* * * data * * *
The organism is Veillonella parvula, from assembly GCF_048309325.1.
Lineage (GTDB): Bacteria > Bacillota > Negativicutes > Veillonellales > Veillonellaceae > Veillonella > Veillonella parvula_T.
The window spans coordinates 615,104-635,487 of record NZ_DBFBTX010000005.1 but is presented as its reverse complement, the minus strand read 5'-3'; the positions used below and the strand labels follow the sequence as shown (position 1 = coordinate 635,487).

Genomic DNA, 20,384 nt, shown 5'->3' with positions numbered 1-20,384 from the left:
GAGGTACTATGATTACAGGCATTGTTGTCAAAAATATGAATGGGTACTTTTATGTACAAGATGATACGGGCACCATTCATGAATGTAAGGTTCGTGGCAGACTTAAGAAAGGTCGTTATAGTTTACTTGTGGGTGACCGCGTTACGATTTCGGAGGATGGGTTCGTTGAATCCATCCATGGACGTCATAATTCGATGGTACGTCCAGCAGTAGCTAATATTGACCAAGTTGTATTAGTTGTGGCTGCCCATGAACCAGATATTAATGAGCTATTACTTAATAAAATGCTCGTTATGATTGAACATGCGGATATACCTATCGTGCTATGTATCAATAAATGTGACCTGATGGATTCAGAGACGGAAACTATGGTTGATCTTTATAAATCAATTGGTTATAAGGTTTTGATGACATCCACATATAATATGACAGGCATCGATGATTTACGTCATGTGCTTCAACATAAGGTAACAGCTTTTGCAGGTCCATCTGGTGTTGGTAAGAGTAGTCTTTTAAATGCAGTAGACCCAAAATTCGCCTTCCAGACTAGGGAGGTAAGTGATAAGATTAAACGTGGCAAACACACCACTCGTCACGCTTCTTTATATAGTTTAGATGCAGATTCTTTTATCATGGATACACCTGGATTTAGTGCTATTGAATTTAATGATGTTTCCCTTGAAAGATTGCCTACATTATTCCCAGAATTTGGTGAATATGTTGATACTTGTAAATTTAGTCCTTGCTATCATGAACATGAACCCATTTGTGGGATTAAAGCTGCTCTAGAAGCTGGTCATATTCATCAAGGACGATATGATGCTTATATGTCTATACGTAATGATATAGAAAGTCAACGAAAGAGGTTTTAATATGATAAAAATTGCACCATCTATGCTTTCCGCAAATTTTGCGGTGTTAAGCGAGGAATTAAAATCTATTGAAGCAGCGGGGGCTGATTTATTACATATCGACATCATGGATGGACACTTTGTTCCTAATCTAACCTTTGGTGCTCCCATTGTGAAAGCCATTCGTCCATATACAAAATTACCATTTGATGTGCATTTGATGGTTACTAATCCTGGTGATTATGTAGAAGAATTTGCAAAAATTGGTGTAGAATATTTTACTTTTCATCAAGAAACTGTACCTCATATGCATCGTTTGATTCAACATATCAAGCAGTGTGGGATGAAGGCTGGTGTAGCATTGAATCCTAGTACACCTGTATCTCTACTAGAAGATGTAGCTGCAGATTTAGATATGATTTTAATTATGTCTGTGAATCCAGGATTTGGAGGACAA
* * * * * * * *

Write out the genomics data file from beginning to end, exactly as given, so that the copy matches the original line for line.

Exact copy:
The organism is Veillonella parvula, from assembly GCF_048309325.1.
Lineage (GTDB): Bacteria > Bacillota > Negativicutes > Veillonellales > Veillonellaceae > Veillonella > Veillonella parvula_T.
The window spans coordinates 615,104-635,487 of record NZ_DBFBTX010000005.1 but is presented as its reverse complement, the minus strand read 5'-3'; the positions used below and the strand labels follow the sequence as shown (position 1 = coordinate 635,487).

Genomic DNA, 20,384 nt, shown 5'->3' with positions numbered 1-20,384 from the left:
GAGGTACTATGATTACAGGCATTGTTGTCAAAAATATGAATGGGTACTTTTATGTACAAGATGATACGGGCACCATTCATGAATGTAAGGTTCGTGGCAGACTTAAGAAAGGTCGTTATAGTTTACTTGTGGGTGACCGCGTTACGATTTCGGAGGATGGGTTCGTTGAATCCATCCATGGACGTCATAATTCGATGGTACGTCCAGCAGTAGCTAATATTGACCAAGTTGTATTAGTTGTGGCTGCCCATGAACCAGATATTAATGAGCTATTACTTAATAAAATGCTCGTTATGATTGAACATGCGGATATACCTATCGTGCTATGTATCAATAAATGTGACCTGATGGATTCAGAGACGGAAACTATGGTTGATCTTTATAAATCAATTGGTTATAAGGTTTTGATGACATCCACATATAATATGACAGGCATCGATGATTTACGTCATGTGCTTCAACATAAGGTAACAGCTTTTGCAGGTCCATCTGGTGTTGGTAAGAGTAGTCTTTTAAATGCAGTAGACCCAAAATTCGCCTTCCAGACTAGGGAGGTAAGTGATAAGATTAAACGTGGCAAACACACCACTCGTCACGCTTCTTTATATAGTTTAGATGCAGATTCTTTTATCATGGATACACCTGGATTTAGTGCTATTGAATTTAATGATGTTTCCCTTGAAAGATTGCCTACATTATTCCCAGAATTTGGTGAATATGTTGATACTTGTAAATTTAGTCCTTGCTATCATGAACATGAACCCATTTGTGGGATTAAAGCTGCTCTAGAAGCTGGTCATATTCATCAAGGACGATATGATGCTTATATGTCTATACGTAATGATATAGAAAGTCAACGAAAGAGGTTTTAATATGATAAAAATTGCACCATCTATGCTTTCCGCAAATTTTGCGGTGTTAAGCGAGGAATTAAAATCTATTGAAGCAGCGGGGGCTGATTTATTACATATCGACATCATGGATGGACACTTTGTTCCTAATCTAACCTTTGGTGCTCCCATTGTGAAAGCCATTCGTCCATATACAAAATTACCATTTGATGTGCATTTGATGGTTACTAATCCTGGTGATTATGTAGAAGAATTTGCAAAAATTGGTGTAGAATATTTTACTTTTCATCAAGAAACTGTACCTCATATGCATCGTTTGATTCAACATATCAAGCAGTGTGGGATGAAGGCTGGTGTAGCATTGAATCCTAGTACACCTGTATCTCTACTAGAAGATGTAGCTGCAGATTTAGATATGATTTTAATTATGTCTGTGAATCCAGGATTTGGAGGACAA